To stay safe at the beach, always remember F.L.A.G.S.:
- F - Find the red and yellow flags and swim between them. Always swim where there is a lifeguard on patrol, and stay inside the area marked by the red and yellow flags. Never swim where a sign says not to, or when the red flag is flying.
- L - Look at the safety signs. Always read and obey the safety signs - they will help you to avoid potential dangers on the beach, and to identify the safest areas for swimming.
- A - Ask a lifeguard for advice. If in doubt, it's always best to play it safe and ask the experts.
- G - Get a friend to swim with you. Make sure there are other people around, because you never know when help might be needed.
- S - Stick your hand in the air and shout for help if you get into difficulty. While holding your hand in the air, thread water by kicking your legs and moving your other hand in the water.
If you see someone else in difficulty always tell a Lifeguard! Or if you can't see one call the emergency services on 999 / 112 and ask for the Coast Guard.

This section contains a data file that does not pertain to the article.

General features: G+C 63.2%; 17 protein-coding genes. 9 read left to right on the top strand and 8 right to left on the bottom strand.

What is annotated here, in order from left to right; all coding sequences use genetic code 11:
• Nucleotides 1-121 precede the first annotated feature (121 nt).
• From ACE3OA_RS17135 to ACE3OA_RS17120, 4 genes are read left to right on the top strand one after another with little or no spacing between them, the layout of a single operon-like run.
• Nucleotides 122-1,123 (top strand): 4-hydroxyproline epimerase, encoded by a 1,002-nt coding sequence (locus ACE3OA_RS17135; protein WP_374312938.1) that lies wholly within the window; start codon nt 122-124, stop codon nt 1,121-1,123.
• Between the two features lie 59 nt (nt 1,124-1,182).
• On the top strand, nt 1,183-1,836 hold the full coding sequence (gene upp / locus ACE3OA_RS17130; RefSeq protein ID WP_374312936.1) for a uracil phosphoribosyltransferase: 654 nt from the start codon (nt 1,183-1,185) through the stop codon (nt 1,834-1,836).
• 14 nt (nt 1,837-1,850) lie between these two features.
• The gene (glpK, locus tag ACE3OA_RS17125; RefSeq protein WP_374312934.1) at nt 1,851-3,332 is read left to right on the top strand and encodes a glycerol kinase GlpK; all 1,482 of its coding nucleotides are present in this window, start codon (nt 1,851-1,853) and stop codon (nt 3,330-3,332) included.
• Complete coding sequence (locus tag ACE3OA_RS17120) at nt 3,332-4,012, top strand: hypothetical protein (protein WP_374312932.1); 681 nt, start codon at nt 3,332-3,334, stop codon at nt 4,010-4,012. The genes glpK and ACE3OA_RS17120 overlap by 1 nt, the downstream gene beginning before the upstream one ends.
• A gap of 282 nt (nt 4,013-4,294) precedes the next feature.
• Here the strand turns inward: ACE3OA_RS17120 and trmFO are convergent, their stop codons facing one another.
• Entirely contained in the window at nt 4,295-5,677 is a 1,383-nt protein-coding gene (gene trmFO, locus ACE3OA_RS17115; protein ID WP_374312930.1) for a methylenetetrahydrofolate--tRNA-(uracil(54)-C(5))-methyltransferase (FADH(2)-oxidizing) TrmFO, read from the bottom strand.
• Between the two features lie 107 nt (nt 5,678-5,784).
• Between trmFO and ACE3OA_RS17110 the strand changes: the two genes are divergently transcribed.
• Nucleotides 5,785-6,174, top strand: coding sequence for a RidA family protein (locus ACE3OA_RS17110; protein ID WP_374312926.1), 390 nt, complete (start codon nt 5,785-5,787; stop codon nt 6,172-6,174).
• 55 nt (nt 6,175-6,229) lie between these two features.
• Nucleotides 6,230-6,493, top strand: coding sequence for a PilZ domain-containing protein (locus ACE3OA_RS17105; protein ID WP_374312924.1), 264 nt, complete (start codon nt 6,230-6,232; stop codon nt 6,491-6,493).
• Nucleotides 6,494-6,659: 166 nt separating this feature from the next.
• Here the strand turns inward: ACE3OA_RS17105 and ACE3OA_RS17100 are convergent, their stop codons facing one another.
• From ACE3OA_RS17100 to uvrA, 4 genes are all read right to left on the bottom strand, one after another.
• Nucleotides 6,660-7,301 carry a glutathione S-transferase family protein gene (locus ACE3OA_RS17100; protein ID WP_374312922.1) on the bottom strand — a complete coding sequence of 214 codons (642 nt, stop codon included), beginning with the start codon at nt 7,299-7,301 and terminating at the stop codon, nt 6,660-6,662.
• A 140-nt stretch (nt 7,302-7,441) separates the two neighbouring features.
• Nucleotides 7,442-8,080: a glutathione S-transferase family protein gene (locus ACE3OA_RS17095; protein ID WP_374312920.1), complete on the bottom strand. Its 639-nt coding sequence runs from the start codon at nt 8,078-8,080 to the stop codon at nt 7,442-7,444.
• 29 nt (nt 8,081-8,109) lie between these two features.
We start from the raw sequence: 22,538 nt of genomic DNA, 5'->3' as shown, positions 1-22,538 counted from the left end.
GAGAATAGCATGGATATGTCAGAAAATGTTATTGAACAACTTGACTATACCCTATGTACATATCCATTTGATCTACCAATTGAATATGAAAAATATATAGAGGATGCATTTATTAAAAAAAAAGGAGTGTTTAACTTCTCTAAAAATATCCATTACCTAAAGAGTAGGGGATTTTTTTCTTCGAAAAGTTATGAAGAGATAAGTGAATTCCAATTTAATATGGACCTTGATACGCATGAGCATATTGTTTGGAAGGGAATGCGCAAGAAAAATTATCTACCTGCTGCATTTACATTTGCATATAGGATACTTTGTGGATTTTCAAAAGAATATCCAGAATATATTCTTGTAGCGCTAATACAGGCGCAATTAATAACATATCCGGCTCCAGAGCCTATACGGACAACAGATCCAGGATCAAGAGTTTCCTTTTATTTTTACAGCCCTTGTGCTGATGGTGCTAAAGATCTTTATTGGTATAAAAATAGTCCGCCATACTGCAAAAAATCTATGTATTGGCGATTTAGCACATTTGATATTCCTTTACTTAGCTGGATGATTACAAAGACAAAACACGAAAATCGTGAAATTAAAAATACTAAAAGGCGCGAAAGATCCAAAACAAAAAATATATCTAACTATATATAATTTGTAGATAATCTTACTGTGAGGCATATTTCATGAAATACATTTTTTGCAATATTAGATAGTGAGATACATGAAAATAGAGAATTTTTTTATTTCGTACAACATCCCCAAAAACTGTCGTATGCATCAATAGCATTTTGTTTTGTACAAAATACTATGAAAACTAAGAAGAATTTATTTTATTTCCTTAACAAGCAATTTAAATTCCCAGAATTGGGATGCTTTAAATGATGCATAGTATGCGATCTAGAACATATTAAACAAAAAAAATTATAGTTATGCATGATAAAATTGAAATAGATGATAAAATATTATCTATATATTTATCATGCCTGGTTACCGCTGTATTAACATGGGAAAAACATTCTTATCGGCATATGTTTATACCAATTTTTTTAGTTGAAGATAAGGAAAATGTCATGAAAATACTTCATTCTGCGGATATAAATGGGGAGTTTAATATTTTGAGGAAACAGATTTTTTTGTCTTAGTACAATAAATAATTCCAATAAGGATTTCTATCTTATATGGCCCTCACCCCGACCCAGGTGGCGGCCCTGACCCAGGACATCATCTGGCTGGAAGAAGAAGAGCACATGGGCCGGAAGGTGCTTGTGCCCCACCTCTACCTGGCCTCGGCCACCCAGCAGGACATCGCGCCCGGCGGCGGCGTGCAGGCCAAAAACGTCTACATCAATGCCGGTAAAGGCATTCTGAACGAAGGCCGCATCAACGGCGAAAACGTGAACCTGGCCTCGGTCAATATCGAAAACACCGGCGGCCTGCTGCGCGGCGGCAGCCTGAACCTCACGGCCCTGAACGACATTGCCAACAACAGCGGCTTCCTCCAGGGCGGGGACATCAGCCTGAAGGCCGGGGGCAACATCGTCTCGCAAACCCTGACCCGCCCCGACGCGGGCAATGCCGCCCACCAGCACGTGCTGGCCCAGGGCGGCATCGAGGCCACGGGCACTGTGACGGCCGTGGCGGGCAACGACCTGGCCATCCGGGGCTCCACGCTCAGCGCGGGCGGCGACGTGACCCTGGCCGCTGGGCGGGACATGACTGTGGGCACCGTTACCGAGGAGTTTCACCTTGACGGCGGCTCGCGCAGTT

Beach Lifeguard Flag System
A (large) Red-over-Yellow Flag above or near the Lifeguard station means that it is safe to swim and Lifeguards are on duty. Beach Lifeguards in Co. Cork are on duty from 10:30am until 7pm, weekends only during June, everyday during July and August, and only the first two weekends of September.Two (smaller) Red-over-Yellow flags on the beach indicate the swimming zone i.e. the safest place to swim. Swim between the flags, and parallel to the shore. A Red Flag means "Danger! No Swimming." Black and white quartered/chequered flags indicate an area of water that has been zoned for use by craft e.g. board riding, surfing. For your own safety do not swim in these zones. These flags are mostly put in place on beaches where there is a surf school in operation e.g. Garrettstown Beach. No flag means no Lifeguard(s) on duty.